Alcohol and anxiety
Alcohol can have an impact on anxiety, too. Drinking alcohol could be contributing to feelings of anxiety, or making them worse. If you suffer from anxiety, it’s important not to be tricked by the temporary feeling of relaxation from drinking alcohol, to avoid being trapped in a vicious circle where you feel anxious as a symptom of the alcohol wearing off, and are then tempted to drink again to relieve the symptoms.
Tips to help you reduce your drinking
The good news is drinking less - and particularly avoiding ‘binge drinking’ in heavy drinking sessions - can keep negative impacts on our behaviour in check. Binge drinking (more than 8 units of alcohol in a single session for males, or more than 6 for females) is linked to unwanted behaviour, though for some people their behaviour changes for the worse after fewer drinks.
And to keep long-term risks to your health low, you should also stay within the Chief Medical Officers’ low risk drinking guidelines of no more than 14 units a week, with several drink-free days, spread over three or more days, and no bingeing.
If you’re going out, there are a few tips you can apply to enjoy yourself and stay safe.
Tips to drink less and enjoy a hassle-free night out
- Alternate every alcoholic drink you have with a non-alcoholic one or water
- Try an alcohol free or low-alcohol drink – there are now more options than ever
- Pace yourself, and make your drink last longer
- Discover some tips on how to deal with peer pressure to help you stick to your plans
- Download the free MyDrinkaware App to help you keep track of your units
- Don't pre-load (with alcohol) before you go out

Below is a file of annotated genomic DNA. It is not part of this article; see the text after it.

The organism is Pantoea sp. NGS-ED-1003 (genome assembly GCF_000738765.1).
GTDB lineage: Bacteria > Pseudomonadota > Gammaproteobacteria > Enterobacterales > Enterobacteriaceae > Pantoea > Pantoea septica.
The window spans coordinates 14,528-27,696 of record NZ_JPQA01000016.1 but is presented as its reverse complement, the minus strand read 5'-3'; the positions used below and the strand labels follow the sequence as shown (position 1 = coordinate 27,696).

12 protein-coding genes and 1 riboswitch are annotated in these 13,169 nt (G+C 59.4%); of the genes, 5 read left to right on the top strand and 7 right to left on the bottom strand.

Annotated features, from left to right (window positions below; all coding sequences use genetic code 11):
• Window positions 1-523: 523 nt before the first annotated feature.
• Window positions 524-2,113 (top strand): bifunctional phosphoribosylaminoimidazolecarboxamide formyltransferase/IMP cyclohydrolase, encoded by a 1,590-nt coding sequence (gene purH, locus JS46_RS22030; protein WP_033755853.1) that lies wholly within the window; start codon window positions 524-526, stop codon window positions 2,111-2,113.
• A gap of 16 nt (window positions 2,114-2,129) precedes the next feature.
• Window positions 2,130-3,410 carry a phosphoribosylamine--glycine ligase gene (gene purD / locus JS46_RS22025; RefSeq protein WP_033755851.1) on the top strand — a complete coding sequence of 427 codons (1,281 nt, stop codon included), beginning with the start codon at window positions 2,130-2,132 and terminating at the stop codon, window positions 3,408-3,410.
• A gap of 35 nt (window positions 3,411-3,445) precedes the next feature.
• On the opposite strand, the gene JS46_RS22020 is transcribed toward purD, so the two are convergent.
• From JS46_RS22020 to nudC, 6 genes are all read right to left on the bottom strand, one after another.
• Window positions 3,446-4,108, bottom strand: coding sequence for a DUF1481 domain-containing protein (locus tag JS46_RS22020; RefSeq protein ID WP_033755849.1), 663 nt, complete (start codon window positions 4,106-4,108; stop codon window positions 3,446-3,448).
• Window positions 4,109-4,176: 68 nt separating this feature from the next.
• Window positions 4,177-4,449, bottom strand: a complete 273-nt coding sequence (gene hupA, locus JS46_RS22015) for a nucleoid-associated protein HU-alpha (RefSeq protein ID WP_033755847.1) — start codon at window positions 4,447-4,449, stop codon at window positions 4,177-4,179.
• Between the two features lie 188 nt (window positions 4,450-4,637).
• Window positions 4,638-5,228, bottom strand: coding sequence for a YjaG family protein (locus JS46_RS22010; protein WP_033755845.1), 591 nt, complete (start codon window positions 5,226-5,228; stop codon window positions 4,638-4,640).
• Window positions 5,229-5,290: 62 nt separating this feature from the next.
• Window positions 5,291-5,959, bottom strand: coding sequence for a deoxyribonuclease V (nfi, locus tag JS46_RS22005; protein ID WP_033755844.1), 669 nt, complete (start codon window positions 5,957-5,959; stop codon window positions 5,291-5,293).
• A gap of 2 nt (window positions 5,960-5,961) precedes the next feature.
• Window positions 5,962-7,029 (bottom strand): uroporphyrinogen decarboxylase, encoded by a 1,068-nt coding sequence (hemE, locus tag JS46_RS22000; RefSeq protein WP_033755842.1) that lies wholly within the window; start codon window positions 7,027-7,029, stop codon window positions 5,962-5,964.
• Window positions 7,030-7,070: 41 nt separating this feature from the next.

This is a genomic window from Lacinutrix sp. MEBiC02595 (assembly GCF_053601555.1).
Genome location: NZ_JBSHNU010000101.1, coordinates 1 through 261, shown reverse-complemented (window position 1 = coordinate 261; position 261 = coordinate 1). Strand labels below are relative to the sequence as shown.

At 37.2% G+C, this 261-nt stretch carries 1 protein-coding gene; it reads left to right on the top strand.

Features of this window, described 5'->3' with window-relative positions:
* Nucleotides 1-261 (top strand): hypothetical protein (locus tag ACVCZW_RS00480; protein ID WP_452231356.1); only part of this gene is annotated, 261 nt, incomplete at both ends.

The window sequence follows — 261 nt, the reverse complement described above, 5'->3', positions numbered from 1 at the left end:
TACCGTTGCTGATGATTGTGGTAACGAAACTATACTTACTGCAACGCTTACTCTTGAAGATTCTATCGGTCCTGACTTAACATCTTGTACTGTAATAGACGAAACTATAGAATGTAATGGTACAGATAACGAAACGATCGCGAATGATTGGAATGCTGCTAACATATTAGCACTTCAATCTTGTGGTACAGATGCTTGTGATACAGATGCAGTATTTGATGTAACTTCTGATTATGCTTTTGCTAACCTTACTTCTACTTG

- Have something to eat before and while you’re drinking
Find out more
1) Alcohol and the individual. Encyclopaedia Britannica. https://www.britannica.com/topic/alcohol-consumption/Alcohol-and-society (Accessed 24 May 2022).
2 and 3) Alcohol and mental health. Mental Health Foundation. https://www.mentalhealth.org.uk/a-to-z/a/alcohol-and-mental-health(Accessed 25 May 2022).
4) Heinz, A. J., Beck, A., Meyer-Lindenberg, A., Sterzer, P., & Heinz, A. (2011). Cognitive and neurobiological mechanisms of alcohol-related aggression. Nature reviews. Neuroscience, 12(7), 400–413. https://doi.org/10.1038/nrn3042
5) Alcohol and the individual. Encyclopaedia Britannica. https://www.britannica.com/topic/alcohol-consumption/Alcohol-and-society (Accessed 24 May 2022).
6, 7 and 8) Alcohol and mental health. Mental Health Foundation. https://www.mentalhealth.org.uk/a-to-z/a/alcohol-and-mental-health (Accessed 25 May 2022).
9) Bushman, B. J., Giancola, P. R., Parrott, D. J., & Roth, R. M. (2012). Failure to Consider Future Consequences Increases the Effects of Alcohol on Aggression. Journal of experimental social psychology, 48(2), 591–595. https://doi.org/10.1016/j.jesp.2011.11.013
10) Norström, T., & Pape, H. (2010). Alcohol, suppressed anger and violence. Addiction (Abingdon, England), 105(9), 1580–1586. https://doi.org/10.1111/j.1360-0443.2010.02997.x